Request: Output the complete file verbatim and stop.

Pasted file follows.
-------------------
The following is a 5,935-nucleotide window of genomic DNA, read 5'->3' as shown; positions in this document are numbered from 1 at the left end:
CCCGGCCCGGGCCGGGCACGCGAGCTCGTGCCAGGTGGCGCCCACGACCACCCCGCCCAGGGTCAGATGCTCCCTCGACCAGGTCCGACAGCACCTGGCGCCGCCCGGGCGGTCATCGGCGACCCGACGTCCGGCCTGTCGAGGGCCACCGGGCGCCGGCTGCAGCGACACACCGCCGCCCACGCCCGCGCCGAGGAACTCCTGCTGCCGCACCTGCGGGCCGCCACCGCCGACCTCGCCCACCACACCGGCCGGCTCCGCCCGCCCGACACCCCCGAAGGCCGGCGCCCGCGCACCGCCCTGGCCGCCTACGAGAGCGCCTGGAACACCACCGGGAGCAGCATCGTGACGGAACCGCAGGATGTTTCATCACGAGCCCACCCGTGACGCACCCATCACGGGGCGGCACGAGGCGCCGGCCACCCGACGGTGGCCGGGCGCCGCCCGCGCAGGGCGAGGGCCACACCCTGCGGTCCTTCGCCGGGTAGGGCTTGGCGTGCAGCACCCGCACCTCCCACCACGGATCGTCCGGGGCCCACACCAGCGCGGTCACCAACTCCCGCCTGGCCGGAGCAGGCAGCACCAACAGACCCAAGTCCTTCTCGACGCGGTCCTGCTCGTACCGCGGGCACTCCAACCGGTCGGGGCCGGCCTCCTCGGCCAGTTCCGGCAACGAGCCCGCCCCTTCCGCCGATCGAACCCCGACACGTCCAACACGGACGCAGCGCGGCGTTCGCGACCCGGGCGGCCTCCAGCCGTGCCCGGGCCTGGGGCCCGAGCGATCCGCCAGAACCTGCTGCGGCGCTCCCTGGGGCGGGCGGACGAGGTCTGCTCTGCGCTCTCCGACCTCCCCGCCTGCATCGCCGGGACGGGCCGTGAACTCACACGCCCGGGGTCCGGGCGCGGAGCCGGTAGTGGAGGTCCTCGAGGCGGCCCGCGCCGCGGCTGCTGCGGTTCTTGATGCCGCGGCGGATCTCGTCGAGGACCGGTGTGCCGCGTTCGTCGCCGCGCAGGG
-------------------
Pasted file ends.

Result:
The following is a 5,935-nucleotide window of genomic DNA, read 5'->3' as shown; positions in this document are numbered from 1 at the left end:
CCCGGCCCGGGCCGGGCACGCGAGCTCGTGCCAGGTGGCGCCCACGACCACCCCGCCCAGGGTCAGATGCTCCCTCGACCAGGTCCGACAGCACCTGGCGCCGCCCGGGCGGTCATCGGCGACCCGACGTCCGGCCTGTCGAGGGCCACCGGGCGCCGGCTGCAGCGACACACCGCCGCCCACGCCCGCGCCGAGGAACTCCTGCTGCCGCACCTGCGGGCCGCCACCGCCGACCTCGCCCACCACACCGGCCGGCTCCGCCCGCCCGACACCCCCGAAGGCCGGCGCCCGCGCACCGCCCTGGCCGCCTACGAGAGCGCCTGGAACACCACCGGGAGCAGCATCGTGACGGAACCGCAGGATGTTTCATCACGAGCCCACCCGTGACGCACCCATCACGGGGCGGCACGAGGCGCCGGCCACCCGACGGTGGCCGGGCGCCGCCCGCGCAGGGCGAGGGCCACACCCTGCGGTCCTTCGCCGGGTAGGGCTTGGCGTGCAGCACCCGCACCTCCCACCACGGATCGTCCGGGGCCCACACCAGCGCGGTCACCAACTCCCGCCTGGCCGGAGCAGGCAGCACCAACAGACCCAAGTCCTTCTCGACGCGGTCCTGCTCGTACCGCGGGCACTCCAACCGGTCGGGGCCGGCCTCCTCGGCCAGTTCCGGCAACGAGCCCGCCCCTTCCGCCGATCGAACCCCGACACGTCCAACACGGACGCAGCGCGGCGTTCGCGACCCGGGCGGCCTCCAGCCGTGCCCGGGCCTGGGGCCCGAGCGATCCGCCAGAACCTGCTGCGGCGCTCCCTGGGGCGGGCGGACGAGGTCTGCTCTGCGCTCTCCGACCTCCCCGCCTGCATCGCCGGGACGGGCCGTGAACTCACACGCCCGGGGTCCGGGCGCGGAGCCGGTAGTGGAGGTCCTCGAGGCGGCCCGCGCCGCGGCTGCTGCGGTTCTTGATGCCGCGGCGGATCTCGTCGAGGACCGGTGTGCCGCGTTCGTCGCCGCGCAGGG